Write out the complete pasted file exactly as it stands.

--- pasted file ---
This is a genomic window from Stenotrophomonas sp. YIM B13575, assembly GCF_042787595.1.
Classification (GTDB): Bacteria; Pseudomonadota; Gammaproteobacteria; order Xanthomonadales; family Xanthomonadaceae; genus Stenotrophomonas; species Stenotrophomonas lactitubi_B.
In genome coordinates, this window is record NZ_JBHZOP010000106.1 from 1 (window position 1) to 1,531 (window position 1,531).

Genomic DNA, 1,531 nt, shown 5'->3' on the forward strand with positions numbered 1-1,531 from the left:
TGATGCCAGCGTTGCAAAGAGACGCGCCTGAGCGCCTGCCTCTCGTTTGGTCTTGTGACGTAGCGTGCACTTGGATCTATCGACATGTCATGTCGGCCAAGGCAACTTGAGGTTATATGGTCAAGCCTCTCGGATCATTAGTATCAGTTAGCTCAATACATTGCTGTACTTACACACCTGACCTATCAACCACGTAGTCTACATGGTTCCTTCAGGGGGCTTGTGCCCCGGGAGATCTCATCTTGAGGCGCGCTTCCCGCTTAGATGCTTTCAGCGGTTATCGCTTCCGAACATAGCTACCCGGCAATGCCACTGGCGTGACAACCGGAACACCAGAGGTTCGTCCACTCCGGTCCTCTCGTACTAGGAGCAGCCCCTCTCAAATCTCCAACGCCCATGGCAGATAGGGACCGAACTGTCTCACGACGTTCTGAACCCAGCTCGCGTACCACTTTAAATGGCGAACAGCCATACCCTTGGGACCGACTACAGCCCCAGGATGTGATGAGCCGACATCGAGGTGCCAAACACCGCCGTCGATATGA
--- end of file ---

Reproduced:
This is a genomic window from Stenotrophomonas sp. YIM B13575, assembly GCF_042787595.1.
Classification (GTDB): Bacteria; Pseudomonadota; Gammaproteobacteria; order Xanthomonadales; family Xanthomonadaceae; genus Stenotrophomonas; species Stenotrophomonas lactitubi_B.
In genome coordinates, this window is record NZ_JBHZOP010000106.1 from 1 (window position 1) to 1,531 (window position 1,531).

Genomic DNA, 1,531 nt, shown 5'->3' on the forward strand with positions numbered 1-1,531 from the left:
TGATGCCAGCGTTGCAAAGAGACGCGCCTGAGCGCCTGCCTCTCGTTTGGTCTTGTGACGTAGCGTGCACTTGGATCTATCGACATGTCATGTCGGCCAAGGCAACTTGAGGTTATATGGTCAAGCCTCTCGGATCATTAGTATCAGTTAGCTCAATACATTGCTGTACTTACACACCTGACCTATCAACCACGTAGTCTACATGGTTCCTTCAGGGGGCTTGTGCCCCGGGAGATCTCATCTTGAGGCGCGCTTCCCGCTTAGATGCTTTCAGCGGTTATCGCTTCCGAACATAGCTACCCGGCAATGCCACTGGCGTGACAACCGGAACACCAGAGGTTCGTCCACTCCGGTCCTCTCGTACTAGGAGCAGCCCCTCTCAAATCTCCAACGCCCATGGCAGATAGGGACCGAACTGTCTCACGACGTTCTGAACCCAGCTCGCGTACCACTTTAAATGGCGAACAGCCATACCCTTGGGACCGACTACAGCCCCAGGATGTGATGAGCCGACATCGAGGTGCCAAACACCGCCGTCGATATGA